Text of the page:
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The Impact of Postpartum Posttraumatic Stress and Depression Symptoms on Couples' Relationship Satisfaction: A Population-Based Prospective Study

Garthus-Niegel, S., Horsch, A., Handtke, E., von Soest, T., Ayers, S., Weidner, K. and Eberhard-Gran, M. (2018). The Impact of Postpartum Posttraumatic Stress and Depression Symptoms on Couples' Relationship Satisfaction: A Population-Based Prospective Study. Frontiers in Psychology, 9, doi: 10.3389/fpsyg.2018.01728

Abstract

The couple relationship is of particular importance in the transition to parenthood and in the early childhood years because it is related to the well-being and mental health of partners, children, and the family. One factor that may substantially influence relationship quality and couple satisfaction after childbirth is the woman’s experience of birth. Approximately 2–4% of women develop posttraumatic stress disorder (PTSD) after childbirth, with potentially wide-ranging negative consequences for the women themselves and their families. To date, some qualitative studies have explored the influence of postpartum PTSD on couple relationship satisfaction. However, quantitative studies are sparse, with mixed results and methodological limitations. We hypothesized that postpartum PTSD will be prospectively associated with low couple relationship satisfaction, even when taking into account a variety of potential confounding variables, and that the effect of postpartum PTSD symptoms on couple relationship satisfaction will be mediated by postpartum depression symptoms. This study is based on data from the Akershus Birth Cohort study, a prospective cohort study. Information from hospital records and questionnaires completed at 17 weeks gestational age, as well as at 8 weeks and 2 years postpartum were used (n = 1480). PTSD symptoms were measured by the Impact of Event Scale and couple relationship satisfaction was assessed using a modified version of the Mehrabians Marital Satisfaction Scale. Depressive symptoms were assessed by the Edinburgh Postnatal Depression Scale. Data were analyzed using bivariate correlations, multivariate regression analyses, and mediation analyses. Postpartum PTSD symptoms were prospectively related to low couple relationship satisfaction at 2 years postpartum, even when controlling for a considerable number of background factors. When including postpartum depression symptoms as predictor in the analyses, the effect of postpartum PTSD was no longer significant. Moreover, more detailed analyses showed that postpartum depression symptoms acted as a significant mediator, fully explaining the association of postpartum PTSD with couples’ relationship satisfaction. Early detection of couples’ relationship problems and the provision of professional help, particularly in high-risk couples may not only improve the quality of the couple relationship but also improve parenting and promote positive child outcomes.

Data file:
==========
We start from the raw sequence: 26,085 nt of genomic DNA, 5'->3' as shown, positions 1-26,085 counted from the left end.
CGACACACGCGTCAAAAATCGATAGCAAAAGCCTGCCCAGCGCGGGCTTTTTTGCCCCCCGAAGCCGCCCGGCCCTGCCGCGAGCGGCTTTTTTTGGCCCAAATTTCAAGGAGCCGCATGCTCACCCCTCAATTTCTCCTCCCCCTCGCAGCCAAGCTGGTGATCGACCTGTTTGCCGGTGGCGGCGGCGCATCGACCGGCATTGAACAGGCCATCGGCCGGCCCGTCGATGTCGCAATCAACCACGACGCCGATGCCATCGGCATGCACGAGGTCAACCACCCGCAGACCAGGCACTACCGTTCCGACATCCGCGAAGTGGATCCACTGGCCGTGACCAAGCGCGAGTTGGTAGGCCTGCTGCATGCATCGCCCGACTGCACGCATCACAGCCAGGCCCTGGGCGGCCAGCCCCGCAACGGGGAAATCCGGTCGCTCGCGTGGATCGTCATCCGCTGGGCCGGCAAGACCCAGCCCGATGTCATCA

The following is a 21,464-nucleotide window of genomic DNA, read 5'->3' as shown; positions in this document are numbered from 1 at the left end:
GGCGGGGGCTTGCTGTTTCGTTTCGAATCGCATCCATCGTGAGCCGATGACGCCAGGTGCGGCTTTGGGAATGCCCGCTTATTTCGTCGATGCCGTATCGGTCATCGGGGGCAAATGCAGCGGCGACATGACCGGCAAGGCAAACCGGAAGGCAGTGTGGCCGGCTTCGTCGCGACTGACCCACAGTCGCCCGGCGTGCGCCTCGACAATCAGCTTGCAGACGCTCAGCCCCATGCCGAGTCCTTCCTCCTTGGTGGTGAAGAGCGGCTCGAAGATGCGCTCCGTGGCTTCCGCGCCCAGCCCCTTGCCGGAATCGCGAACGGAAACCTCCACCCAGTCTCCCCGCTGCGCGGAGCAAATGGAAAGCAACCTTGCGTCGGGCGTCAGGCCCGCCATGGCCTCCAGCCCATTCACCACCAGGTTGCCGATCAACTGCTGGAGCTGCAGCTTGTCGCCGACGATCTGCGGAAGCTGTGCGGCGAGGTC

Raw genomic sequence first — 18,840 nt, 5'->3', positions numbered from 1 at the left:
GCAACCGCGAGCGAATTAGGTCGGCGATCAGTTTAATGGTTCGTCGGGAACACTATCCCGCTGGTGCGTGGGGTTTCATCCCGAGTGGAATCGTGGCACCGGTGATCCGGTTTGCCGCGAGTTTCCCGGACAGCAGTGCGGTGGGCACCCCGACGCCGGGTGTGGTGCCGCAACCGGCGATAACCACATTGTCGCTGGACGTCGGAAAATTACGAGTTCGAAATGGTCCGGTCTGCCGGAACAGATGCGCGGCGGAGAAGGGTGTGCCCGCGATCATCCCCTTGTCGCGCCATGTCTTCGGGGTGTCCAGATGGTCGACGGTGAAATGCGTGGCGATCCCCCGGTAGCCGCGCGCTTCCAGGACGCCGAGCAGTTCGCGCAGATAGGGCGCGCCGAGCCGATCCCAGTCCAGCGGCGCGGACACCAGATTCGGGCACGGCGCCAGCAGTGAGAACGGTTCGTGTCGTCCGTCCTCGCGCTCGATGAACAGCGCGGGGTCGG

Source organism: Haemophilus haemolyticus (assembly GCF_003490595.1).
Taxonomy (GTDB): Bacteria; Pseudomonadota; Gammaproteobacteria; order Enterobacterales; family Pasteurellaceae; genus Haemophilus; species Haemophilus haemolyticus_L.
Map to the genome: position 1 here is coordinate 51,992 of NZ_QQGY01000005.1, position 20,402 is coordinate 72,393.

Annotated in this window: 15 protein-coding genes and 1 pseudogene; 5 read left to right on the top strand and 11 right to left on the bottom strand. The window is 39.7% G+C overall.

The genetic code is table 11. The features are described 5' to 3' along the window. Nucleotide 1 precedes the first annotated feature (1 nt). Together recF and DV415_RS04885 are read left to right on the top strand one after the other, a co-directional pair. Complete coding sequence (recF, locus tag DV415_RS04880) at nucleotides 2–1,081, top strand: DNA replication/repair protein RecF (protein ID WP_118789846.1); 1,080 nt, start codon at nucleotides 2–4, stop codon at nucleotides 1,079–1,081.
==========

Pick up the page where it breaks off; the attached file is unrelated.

Publication Type: Article
Additional Information: Copyright © 2018 Garthus-Niegel, Horsch, Handtke, von Soest, Ayers, Weidner and Eberhard-Gran. This is an open-access article distributed under the terms of the Creative Commons Attribution License (CC BY). The use, distribution or reproduction in other forums is permitted, provided the original author(s) and the copyright owner(s) are credited and that the original publication in this journal is cited, in accordance with accepted academic practice. No use, distribution or reproduction is permitted which does not comply with these terms.
Subjects: B Philosophy. Psychology. Religion > BF Psychology
R Medicine
R Medicine > RG Gynecology and obstetrics
Departments: School of Health Sciences > Midwifery & Radiography
URI: http://openaccess.city.ac.uk/id/eprint/20594
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